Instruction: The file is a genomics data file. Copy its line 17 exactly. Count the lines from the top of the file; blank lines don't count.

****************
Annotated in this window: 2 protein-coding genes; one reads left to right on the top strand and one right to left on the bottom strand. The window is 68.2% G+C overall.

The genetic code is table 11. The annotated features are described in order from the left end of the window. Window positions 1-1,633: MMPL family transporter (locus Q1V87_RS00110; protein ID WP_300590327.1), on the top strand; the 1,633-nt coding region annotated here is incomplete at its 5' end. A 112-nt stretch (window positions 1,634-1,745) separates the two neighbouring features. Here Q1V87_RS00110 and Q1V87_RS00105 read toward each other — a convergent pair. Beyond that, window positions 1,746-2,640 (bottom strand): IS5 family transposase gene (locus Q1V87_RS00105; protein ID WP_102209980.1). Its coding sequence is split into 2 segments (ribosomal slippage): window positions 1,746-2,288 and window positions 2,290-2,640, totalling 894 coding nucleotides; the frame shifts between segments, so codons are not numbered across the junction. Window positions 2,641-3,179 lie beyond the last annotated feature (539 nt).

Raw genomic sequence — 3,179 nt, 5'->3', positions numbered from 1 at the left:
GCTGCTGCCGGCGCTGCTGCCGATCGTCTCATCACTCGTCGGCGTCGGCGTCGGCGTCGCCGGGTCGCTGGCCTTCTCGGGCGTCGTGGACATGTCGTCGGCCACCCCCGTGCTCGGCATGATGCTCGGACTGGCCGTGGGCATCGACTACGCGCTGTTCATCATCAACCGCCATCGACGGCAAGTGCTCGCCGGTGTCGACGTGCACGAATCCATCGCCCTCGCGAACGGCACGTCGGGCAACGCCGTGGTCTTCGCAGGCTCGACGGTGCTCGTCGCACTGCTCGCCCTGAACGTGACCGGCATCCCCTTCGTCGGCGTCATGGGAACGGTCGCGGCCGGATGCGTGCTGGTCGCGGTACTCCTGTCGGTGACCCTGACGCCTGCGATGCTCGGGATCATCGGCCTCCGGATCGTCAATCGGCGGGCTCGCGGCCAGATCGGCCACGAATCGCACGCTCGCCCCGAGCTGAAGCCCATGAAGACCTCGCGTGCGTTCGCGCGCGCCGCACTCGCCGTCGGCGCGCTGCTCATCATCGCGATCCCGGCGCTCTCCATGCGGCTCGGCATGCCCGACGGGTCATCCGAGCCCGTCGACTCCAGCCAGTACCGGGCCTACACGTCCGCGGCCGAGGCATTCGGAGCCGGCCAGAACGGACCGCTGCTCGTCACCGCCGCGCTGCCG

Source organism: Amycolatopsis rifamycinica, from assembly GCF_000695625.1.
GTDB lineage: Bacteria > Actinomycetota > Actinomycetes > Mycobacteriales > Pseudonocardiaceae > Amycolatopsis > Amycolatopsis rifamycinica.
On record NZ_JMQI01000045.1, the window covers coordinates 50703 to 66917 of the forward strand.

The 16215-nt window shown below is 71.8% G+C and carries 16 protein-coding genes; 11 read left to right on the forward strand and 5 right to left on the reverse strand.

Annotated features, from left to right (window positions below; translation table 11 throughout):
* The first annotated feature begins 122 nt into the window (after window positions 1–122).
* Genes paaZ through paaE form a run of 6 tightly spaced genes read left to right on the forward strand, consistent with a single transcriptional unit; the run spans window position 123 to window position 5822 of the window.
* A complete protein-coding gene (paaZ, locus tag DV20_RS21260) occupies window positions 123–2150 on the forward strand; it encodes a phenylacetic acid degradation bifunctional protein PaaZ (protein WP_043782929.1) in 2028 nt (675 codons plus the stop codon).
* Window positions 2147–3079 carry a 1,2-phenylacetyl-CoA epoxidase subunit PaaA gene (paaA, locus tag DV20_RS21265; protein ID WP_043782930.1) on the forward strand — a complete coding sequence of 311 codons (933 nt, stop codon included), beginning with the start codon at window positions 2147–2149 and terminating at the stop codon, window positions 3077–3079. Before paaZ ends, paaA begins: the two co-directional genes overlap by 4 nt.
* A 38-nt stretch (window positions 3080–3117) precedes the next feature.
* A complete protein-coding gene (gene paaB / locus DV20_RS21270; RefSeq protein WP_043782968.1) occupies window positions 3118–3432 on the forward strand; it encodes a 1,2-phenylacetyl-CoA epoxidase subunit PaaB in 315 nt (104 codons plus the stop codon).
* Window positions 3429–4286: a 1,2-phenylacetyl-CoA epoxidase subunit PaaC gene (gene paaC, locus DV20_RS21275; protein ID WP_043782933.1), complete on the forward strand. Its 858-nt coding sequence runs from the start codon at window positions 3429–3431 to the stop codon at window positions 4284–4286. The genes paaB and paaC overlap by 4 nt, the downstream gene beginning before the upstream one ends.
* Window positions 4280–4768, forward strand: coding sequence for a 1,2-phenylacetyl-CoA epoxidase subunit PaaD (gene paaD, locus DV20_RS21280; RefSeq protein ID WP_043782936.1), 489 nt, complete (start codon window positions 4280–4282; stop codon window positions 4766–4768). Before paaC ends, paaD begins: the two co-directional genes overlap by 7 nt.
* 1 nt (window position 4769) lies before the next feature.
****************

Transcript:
* Window positions 4280–4768, forward strand: coding sequence for a 1,2-phenylacetyl-CoA epoxidase subunit PaaD (gene paaD, locus DV20_RS21280; RefSeq protein ID WP_043782936.1), 489 nt, complete (start codon window positions 4280–4282; stop codon window positions 4766–4768). Before paaC ends, paaD begins: the two co-directional genes overlap by 7 nt.